Using sterilized canning jars and lids, ladle hot jelly into the 1/2 pint jars (5 in all).  Put in a water bath canner and process for 10 minutes after the boil is achieved.  Remove from canner and place on counter on dishtowel to cool.  Listen for the wonderful sound of the "POP!!" as your jars seal. 

Enjoy!  and if you try it, please let me know how you like it.

Wishing you flowers & apple tastes, ~Peacemom

Sunday, May 6, 2012

No Farms, No Food

There is a field next to our house that is about 2 acres.  There is also another behind us that is probably 10 or so acres.  The time that we've lived here, it's been hayed. Hay that fed livestock which in turn fed us. 

A bit ago, these stakes showed up.  And our view is going to now have a neighbor right next to us.  We have enjoyed lovely privacy up here on our little hill.  That is now gone. As is the food for the livestock that used to be grown in that field.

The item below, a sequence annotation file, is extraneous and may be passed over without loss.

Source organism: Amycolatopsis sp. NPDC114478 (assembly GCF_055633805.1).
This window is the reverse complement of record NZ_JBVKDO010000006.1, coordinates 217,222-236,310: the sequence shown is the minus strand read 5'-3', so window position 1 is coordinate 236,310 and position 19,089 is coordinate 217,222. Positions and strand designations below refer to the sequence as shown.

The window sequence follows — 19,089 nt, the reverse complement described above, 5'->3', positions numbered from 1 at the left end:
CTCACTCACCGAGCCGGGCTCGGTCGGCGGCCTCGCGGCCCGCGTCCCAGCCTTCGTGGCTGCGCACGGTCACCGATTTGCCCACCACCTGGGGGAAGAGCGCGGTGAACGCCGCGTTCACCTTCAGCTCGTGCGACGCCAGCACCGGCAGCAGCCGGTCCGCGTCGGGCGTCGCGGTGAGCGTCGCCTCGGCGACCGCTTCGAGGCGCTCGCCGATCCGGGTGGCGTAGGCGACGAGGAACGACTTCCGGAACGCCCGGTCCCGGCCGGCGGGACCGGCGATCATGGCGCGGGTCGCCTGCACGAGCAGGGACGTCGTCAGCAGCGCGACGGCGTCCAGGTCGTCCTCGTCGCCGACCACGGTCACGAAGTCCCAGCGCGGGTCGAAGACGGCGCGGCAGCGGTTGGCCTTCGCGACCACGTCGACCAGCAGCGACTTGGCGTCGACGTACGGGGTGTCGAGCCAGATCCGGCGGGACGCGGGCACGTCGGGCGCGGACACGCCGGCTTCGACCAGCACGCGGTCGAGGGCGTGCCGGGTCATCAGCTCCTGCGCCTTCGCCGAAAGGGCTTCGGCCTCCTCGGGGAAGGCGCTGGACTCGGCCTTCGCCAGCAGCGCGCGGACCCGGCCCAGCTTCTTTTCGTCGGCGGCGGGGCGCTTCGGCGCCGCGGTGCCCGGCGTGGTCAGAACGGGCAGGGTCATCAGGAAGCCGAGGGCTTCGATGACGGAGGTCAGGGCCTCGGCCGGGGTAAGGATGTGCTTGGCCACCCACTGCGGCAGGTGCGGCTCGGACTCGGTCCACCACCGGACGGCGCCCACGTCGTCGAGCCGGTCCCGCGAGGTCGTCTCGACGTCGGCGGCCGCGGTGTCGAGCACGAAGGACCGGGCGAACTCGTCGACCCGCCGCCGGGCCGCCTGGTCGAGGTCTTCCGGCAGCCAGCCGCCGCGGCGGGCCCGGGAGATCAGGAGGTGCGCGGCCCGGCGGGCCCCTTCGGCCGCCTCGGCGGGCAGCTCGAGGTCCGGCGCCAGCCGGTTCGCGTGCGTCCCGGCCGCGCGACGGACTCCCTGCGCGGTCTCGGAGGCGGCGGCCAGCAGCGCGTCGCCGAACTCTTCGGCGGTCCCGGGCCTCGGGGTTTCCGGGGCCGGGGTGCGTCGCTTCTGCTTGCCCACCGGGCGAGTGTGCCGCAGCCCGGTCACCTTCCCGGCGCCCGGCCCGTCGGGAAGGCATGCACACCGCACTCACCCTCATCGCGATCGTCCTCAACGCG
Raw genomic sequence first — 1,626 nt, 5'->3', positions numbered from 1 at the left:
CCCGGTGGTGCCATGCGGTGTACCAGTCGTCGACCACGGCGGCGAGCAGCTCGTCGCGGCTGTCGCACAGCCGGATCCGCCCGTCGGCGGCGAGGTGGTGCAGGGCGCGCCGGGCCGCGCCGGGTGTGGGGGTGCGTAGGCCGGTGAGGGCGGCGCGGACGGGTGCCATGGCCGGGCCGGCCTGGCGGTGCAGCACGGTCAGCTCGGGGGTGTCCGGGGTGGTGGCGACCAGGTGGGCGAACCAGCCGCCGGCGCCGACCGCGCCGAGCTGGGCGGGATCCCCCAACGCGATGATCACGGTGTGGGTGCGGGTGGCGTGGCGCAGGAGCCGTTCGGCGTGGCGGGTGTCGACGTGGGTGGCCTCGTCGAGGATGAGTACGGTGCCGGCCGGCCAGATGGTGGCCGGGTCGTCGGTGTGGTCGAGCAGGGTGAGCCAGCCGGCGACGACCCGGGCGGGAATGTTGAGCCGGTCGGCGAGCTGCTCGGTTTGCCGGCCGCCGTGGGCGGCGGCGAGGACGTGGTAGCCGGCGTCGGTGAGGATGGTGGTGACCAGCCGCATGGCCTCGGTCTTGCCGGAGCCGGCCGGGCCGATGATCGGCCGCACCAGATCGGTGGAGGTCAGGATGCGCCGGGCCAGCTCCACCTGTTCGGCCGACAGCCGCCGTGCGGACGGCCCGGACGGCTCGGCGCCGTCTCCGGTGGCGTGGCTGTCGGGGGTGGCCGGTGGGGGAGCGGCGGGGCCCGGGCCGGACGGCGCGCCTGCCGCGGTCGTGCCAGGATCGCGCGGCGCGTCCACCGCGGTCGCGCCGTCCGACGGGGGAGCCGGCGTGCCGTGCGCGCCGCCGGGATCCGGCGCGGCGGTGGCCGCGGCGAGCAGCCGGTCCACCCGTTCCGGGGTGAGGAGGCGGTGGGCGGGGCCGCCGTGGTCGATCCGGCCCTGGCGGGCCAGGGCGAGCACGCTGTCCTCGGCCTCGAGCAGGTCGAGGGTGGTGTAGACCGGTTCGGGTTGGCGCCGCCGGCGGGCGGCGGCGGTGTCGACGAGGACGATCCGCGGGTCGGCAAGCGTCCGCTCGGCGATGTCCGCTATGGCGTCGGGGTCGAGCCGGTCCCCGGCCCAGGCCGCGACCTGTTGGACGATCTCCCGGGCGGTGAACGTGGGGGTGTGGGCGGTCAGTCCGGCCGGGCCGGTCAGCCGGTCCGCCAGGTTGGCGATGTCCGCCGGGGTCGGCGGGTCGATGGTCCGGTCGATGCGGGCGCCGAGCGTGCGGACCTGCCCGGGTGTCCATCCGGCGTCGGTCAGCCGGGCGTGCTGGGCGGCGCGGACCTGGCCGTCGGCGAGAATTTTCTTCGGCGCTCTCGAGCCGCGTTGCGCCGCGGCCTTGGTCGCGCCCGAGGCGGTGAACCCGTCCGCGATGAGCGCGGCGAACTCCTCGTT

It is a bit of a mystery to me how people expect that we can continue to feed the masses when the farms that make up our local food are being sold to the highest bidder.  Music Man went and talked to the developer that bought it to build the house on the two acres.  The new owner is a transplant from Massachusetts, which is not a popular thing for we native New Hampshirites. I'm sure the $140,000 he paid for those two acres is a bargain where he came from.  But it's not land someone on a smaller budget that has lived in New Hampshire most of their lives that wanted to farm it could have afforded. Not without a house, foundation, well or septic system on it.  No, too expensive indeed.  Little by little what was a farm is being sold off, money seems to be the only objective that matters. 

I'm saddened deeply by this.  Not just because we'll have to give up our beautiful, rejuvenating view, but because that's one more piece of farmland that's now housing.  And because of it's proximity to us, it sure feels a whole lot more personal to this would-be farmer.

Insert resigned sigh, ~Peacemom